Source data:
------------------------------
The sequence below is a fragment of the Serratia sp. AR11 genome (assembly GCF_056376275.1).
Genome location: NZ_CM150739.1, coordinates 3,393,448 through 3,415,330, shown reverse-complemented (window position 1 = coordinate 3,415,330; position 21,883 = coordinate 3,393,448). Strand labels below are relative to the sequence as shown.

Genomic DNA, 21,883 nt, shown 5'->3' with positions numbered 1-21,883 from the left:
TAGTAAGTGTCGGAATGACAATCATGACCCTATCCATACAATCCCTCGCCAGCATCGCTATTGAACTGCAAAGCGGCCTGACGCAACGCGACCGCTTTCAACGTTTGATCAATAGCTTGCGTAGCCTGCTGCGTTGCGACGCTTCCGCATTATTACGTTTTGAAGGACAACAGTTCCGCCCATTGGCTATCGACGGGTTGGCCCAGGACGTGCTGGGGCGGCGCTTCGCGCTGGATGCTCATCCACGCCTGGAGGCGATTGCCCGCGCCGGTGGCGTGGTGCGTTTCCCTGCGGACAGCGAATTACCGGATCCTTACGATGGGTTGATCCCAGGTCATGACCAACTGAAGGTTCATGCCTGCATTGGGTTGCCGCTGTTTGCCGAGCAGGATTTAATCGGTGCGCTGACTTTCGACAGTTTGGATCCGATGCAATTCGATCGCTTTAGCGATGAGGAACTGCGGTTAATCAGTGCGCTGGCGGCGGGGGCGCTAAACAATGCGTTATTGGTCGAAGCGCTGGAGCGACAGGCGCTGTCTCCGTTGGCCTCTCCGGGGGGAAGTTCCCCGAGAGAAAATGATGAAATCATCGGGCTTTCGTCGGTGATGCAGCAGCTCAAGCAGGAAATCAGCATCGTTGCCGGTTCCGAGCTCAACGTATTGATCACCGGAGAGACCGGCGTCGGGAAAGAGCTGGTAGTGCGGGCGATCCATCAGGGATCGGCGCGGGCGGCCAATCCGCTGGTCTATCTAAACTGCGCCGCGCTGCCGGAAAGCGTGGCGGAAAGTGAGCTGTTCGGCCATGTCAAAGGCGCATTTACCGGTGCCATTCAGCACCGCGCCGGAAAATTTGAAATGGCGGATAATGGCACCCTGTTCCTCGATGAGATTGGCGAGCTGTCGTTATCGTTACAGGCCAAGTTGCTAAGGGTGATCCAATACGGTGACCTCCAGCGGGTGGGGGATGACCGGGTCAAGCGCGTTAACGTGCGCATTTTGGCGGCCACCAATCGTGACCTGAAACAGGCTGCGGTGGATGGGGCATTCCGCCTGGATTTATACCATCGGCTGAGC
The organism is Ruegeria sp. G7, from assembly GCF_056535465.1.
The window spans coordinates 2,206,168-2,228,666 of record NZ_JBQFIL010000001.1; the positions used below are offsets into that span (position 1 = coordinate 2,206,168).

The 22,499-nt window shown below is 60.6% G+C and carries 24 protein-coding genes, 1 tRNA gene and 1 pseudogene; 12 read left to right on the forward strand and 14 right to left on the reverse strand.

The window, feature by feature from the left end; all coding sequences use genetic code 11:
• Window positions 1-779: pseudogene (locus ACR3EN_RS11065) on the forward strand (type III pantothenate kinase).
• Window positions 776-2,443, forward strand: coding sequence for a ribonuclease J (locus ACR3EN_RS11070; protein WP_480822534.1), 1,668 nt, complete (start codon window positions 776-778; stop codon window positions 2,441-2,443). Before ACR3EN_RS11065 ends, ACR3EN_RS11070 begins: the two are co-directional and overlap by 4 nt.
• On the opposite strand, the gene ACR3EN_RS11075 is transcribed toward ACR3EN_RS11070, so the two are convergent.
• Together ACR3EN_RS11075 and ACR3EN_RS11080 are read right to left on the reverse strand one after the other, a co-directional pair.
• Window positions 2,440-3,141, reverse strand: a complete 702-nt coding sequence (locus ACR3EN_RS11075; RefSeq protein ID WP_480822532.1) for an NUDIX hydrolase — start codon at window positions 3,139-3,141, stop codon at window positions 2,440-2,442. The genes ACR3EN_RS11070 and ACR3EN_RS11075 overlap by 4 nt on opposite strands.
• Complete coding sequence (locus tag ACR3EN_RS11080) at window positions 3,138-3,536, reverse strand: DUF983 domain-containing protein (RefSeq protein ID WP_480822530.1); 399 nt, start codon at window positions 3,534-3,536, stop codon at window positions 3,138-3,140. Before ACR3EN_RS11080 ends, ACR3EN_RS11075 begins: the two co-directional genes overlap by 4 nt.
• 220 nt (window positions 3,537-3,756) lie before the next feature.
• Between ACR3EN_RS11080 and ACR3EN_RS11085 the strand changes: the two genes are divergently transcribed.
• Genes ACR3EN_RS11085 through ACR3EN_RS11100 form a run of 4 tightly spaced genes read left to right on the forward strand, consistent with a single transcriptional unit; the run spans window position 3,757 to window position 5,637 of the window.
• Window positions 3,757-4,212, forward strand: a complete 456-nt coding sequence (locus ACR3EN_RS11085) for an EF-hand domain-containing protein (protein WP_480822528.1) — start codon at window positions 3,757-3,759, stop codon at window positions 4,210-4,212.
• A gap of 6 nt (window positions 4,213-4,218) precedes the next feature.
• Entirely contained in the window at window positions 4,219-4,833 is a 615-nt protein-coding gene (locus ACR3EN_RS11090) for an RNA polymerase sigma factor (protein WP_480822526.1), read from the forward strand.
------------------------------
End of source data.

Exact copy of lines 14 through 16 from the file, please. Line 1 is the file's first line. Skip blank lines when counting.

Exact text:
• Complete coding sequence (locus tag ACR3EN_RS11080) at window positions 3,138-3,536, reverse strand: DUF983 domain-containing protein (RefSeq protein ID WP_480822530.1); 399 nt, start codon at window positions 3,534-3,536, stop codon at window positions 3,138-3,140. Before ACR3EN_RS11080 ends, ACR3EN_RS11075 begins: the two co-directional genes overlap by 4 nt.
• 220 nt (window positions 3,537-3,756) lie before the next feature.
• Between ACR3EN_RS11080 and ACR3EN_RS11085 the strand changes: the two genes are divergently transcribed.